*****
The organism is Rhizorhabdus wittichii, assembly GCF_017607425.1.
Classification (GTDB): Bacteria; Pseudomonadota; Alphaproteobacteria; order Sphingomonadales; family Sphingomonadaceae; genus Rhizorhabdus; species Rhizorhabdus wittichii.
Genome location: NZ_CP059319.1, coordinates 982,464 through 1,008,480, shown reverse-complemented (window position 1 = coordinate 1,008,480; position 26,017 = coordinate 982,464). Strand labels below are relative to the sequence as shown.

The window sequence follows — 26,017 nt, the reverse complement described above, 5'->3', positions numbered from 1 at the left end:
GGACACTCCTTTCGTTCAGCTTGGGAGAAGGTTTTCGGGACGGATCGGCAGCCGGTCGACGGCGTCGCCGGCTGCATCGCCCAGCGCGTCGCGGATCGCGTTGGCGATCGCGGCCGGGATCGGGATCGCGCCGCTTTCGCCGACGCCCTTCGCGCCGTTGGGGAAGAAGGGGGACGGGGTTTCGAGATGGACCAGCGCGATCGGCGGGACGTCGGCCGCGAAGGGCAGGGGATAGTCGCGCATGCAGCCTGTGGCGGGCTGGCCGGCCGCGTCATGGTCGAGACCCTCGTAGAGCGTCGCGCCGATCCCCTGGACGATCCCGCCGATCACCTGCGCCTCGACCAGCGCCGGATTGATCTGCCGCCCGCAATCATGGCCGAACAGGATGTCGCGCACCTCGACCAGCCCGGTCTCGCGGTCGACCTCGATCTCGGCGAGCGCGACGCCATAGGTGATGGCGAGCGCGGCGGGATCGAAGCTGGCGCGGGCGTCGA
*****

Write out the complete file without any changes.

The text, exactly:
The organism is Rhizorhabdus wittichii, assembly GCF_017607425.1.
Classification (GTDB): Bacteria; Pseudomonadota; Alphaproteobacteria; order Sphingomonadales; family Sphingomonadaceae; genus Rhizorhabdus; species Rhizorhabdus wittichii.
Genome location: NZ_CP059319.1, coordinates 982,464 through 1,008,480, shown reverse-complemented (window position 1 = coordinate 1,008,480; position 26,017 = coordinate 982,464). Strand labels below are relative to the sequence as shown.

The window sequence follows — 26,017 nt, the reverse complement described above, 5'->3', positions numbered from 1 at the left end:
GGACACTCCTTTCGTTCAGCTTGGGAGAAGGTTTTCGGGACGGATCGGCAGCCGGTCGACGGCGTCGCCGGCTGCATCGCCCAGCGCGTCGCGGATCGCGTTGGCGATCGCGGCCGGGATCGGGATCGCGCCGCTTTCGCCGACGCCCTTCGCGCCGTTGGGGAAGAAGGGGGACGGGGTTTCGAGATGGACCAGCGCGATCGGCGGGACGTCGGCCGCGAAGGGCAGGGGATAGTCGCGCATGCAGCCTGTGGCGGGCTGGCCGGCCGCGTCATGGTCGAGACCCTCGTAGAGCGTCGCGCCGATCCCCTGGACGATCCCGCCGATCACCTGCGCCTCGACCAGCGCCGGATTGATCTGCCGCCCGCAATCATGGCCGAACAGGATGTCGCGCACCTCGACCAGCCCGGTCTCGCGGTCGACCTCGATCTCGGCGAGCGCGACGCCATAGGTGATGGCGAGCGCGGCGGGATCGAAGCTGGCGCGGGCGTCGA